Award Date


Degree Type


Degree Name

Doctor of Philosophy (PhD)


Teaching and Learning

First Committee Member

MaryKay Orgill

Second Committee Member

PG Schrader

Third Committee Member

Kent Crippen

Fourth Committee Member

Sajjad Ahmad

Number of Pages



Americans, in general, do not behave in environmentally sustainable ways. We drive cars and fly in planes that emit planet-warming carbon. We purchase food in nearly indestructible packaging that is not recycled or repurposed. We do not consider the environmental impact of the “stuff” stuffed into our grocery and department stores, most of which is made of materials that had to be dug out of the ground, leaving rivers and skies full of pollution in its place. Citizens have a responsibility to understand complex global and local environmental problems. A person’s ability to think about the way that an environmental problem they are tasked with understanding changes over time and space can better prepare them to make sustainable decisions in the face of this complexity. Spatial thinking serves the learner’s ability to understand the impact of environmental actions and should be given a consistent place in environmental education.

Teaching practices and pedagogies that focus on spatial thinking are necessary to learners’ success. In order to know if these strategies are successful, educators need an assessment tool that targets the spatial thinking skills necessary to understanding environmental problems. This dissertation project used a models and modeling theoretical framework to develop and test an assessment of students’ spatial thinking abilities related to the environmental problem of enhanced greenhouse effect.

This assessment was developed from a review of existing spatial thinking literature, research on existing assessments of spatial thinking abilities, and existing assessment of enhanced greenhouse effect. In addition, I interviewed and surveyed experts in science, math, and environmental education to elicit their perspectives on the spatial thinking skills necessary for learners to understand enhanced greenhouse effect. All of this information was synthesized into 14 Central Concepts of spatial thinking for enhanced greenhouse effect. The assessment was developed for students to express their mental models related to these 14 Central Concepts.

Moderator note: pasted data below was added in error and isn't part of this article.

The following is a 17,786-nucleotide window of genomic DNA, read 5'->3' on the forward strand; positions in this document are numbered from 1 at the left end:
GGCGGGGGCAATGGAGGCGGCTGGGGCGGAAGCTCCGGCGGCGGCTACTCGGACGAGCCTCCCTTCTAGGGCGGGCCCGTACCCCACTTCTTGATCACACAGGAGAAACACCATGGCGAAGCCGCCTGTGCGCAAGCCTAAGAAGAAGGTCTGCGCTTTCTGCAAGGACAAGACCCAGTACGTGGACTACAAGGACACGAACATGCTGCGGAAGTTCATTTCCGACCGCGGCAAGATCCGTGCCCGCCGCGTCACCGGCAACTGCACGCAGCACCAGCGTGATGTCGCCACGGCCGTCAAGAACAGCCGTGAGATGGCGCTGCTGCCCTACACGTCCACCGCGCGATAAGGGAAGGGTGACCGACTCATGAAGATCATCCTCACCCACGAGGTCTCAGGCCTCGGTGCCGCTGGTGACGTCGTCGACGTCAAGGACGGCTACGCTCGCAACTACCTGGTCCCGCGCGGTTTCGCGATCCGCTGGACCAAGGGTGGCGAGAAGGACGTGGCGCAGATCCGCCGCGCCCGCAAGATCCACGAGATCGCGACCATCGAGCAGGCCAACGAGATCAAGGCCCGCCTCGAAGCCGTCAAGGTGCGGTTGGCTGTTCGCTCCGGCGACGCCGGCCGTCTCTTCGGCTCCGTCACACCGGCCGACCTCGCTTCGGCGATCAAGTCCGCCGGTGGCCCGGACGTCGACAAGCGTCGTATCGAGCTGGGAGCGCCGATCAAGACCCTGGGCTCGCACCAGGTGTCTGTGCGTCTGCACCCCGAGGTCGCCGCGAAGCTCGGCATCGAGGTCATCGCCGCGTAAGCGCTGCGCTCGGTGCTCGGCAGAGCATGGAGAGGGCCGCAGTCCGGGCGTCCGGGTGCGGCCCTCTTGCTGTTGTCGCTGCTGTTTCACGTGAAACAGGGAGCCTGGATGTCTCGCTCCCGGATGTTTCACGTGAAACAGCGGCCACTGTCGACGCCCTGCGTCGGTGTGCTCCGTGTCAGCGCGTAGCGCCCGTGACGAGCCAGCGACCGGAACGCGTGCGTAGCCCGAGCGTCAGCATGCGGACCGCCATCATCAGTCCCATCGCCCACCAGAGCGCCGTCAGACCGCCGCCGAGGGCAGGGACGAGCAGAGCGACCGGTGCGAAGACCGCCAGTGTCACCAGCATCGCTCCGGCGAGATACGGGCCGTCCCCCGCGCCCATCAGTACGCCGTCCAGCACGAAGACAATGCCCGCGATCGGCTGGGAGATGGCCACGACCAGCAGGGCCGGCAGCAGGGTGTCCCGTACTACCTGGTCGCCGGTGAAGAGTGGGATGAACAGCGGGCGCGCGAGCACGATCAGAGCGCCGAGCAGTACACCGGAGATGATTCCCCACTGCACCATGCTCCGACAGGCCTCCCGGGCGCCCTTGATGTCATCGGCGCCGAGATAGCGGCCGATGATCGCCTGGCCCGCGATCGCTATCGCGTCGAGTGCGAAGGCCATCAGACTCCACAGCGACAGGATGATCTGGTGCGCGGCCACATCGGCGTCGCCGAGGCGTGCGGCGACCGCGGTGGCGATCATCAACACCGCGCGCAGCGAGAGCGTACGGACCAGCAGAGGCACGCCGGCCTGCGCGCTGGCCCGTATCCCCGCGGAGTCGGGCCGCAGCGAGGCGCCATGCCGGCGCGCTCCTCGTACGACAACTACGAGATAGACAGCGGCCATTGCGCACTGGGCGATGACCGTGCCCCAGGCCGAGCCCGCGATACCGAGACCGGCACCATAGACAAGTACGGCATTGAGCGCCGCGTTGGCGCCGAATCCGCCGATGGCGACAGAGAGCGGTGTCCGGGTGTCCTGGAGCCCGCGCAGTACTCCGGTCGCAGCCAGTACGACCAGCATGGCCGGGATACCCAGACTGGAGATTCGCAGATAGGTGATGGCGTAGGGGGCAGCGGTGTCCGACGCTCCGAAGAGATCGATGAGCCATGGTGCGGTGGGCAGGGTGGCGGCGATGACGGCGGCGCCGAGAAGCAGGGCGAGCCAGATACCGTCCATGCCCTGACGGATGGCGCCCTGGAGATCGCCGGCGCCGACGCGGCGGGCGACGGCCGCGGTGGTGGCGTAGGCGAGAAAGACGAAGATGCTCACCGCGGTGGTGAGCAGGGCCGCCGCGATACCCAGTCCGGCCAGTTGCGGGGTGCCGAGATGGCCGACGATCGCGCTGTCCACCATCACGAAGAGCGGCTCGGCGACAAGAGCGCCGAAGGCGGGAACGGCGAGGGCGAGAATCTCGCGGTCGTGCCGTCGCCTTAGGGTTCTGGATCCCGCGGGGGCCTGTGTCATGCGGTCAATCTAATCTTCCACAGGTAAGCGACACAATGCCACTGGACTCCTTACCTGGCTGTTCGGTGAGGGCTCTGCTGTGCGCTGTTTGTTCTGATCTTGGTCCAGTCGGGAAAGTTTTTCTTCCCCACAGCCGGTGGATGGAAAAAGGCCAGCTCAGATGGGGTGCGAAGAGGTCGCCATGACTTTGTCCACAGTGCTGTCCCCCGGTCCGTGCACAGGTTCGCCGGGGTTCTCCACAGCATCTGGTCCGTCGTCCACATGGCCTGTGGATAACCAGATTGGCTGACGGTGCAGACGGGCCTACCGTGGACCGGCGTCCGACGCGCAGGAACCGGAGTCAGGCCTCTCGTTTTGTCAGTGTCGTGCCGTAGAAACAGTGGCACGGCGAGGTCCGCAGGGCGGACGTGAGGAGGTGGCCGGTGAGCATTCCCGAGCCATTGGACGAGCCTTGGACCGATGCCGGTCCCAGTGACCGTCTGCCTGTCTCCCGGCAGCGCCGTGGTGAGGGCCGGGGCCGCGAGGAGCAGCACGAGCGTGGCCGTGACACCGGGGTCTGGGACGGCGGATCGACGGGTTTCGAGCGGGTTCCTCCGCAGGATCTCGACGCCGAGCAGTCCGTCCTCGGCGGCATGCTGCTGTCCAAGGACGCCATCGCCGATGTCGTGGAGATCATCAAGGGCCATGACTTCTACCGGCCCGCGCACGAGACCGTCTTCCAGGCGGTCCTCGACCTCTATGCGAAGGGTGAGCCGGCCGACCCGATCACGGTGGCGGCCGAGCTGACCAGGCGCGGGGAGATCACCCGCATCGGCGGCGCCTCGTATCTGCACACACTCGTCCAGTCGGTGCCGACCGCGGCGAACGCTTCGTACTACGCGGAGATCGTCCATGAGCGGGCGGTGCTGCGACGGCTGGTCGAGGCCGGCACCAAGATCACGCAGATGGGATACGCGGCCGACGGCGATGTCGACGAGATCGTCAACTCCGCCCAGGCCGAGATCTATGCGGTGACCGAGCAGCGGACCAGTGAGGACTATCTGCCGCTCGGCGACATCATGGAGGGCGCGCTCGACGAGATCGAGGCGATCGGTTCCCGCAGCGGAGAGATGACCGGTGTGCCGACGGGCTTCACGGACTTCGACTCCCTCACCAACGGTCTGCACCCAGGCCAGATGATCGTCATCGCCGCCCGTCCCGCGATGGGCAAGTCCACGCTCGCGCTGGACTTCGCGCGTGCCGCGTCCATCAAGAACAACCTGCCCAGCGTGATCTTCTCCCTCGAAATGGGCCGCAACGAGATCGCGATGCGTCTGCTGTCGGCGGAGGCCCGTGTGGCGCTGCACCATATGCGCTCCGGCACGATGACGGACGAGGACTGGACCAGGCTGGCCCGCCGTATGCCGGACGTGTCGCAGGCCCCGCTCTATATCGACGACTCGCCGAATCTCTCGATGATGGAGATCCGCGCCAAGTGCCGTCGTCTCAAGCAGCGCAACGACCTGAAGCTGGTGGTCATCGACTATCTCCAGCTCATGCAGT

The assessment was reviewed and tested by experts related to the project’s content, as well as students from the target population for assessment delivery. It was revised based on feedback and data collect from these groups.

Here I describe my findings, that students are more proficient at modeling simple spatial relationships, one at a time, than modeling more complex relationships; that students understand human-scale spatial relationships related to enhanced greenhouse effect better than very small or very large ones; and that students can associate and correlate spatially distributed features and phenomena to describe enhanced greenhouse effect.

Finally, I describe the ways in which student and expert feedback has informed not only revisions of this assessment specifically, but also to the assessment development process, for better assessment design, when spatial thinking assessments related to other environmental problems are developed in the future.


assessment; enhanced greenhouse effect; environmental issues; models and modeling; spatial thinking


Environmental Sciences | Science and Mathematics Education

File Format


Degree Grantor

University of Nevada, Las Vegas




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